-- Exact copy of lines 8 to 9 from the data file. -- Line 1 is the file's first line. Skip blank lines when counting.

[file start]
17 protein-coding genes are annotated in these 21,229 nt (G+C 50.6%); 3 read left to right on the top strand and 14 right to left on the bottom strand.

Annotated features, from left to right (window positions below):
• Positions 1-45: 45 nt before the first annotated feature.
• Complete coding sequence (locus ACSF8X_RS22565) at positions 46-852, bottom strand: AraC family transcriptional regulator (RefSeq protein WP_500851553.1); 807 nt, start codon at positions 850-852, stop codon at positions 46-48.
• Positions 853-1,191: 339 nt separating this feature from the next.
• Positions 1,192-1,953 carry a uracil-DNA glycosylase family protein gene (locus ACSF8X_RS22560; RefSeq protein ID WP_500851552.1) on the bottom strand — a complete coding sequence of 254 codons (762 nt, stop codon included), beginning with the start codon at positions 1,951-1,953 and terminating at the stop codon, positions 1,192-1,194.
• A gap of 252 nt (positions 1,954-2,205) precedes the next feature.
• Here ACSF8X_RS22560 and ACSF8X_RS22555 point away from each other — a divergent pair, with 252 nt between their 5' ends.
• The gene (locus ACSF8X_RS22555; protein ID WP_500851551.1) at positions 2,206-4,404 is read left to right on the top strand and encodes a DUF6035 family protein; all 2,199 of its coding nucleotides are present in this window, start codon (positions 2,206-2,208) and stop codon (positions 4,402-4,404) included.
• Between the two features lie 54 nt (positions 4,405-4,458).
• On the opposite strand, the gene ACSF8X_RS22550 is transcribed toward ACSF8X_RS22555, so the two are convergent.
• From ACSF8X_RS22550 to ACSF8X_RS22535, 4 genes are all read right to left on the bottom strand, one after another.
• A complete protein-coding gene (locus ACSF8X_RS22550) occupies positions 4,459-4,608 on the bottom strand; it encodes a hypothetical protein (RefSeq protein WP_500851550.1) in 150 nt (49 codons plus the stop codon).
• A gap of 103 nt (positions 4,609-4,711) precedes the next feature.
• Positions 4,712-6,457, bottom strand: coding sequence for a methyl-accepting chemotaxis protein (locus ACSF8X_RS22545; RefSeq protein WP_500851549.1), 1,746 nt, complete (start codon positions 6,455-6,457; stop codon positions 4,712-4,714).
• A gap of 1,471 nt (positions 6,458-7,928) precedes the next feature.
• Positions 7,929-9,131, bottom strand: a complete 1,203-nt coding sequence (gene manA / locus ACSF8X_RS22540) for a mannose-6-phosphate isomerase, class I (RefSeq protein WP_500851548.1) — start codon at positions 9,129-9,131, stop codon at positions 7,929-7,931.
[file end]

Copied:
• Here ACSF8X_RS22560 and ACSF8X_RS22555 point away from each other — a divergent pair, with 252 nt between their 5' ends.
• The gene (locus ACSF8X_RS22555; protein ID WP_500851551.1) at positions 2,206-4,404 is read left to right on the top strand and encodes a DUF6035 family protein; all 2,199 of its coding nucleotides are present in this window, start codon (positions 2,206-2,208) and stop codon (positions 4,402-4,404) included.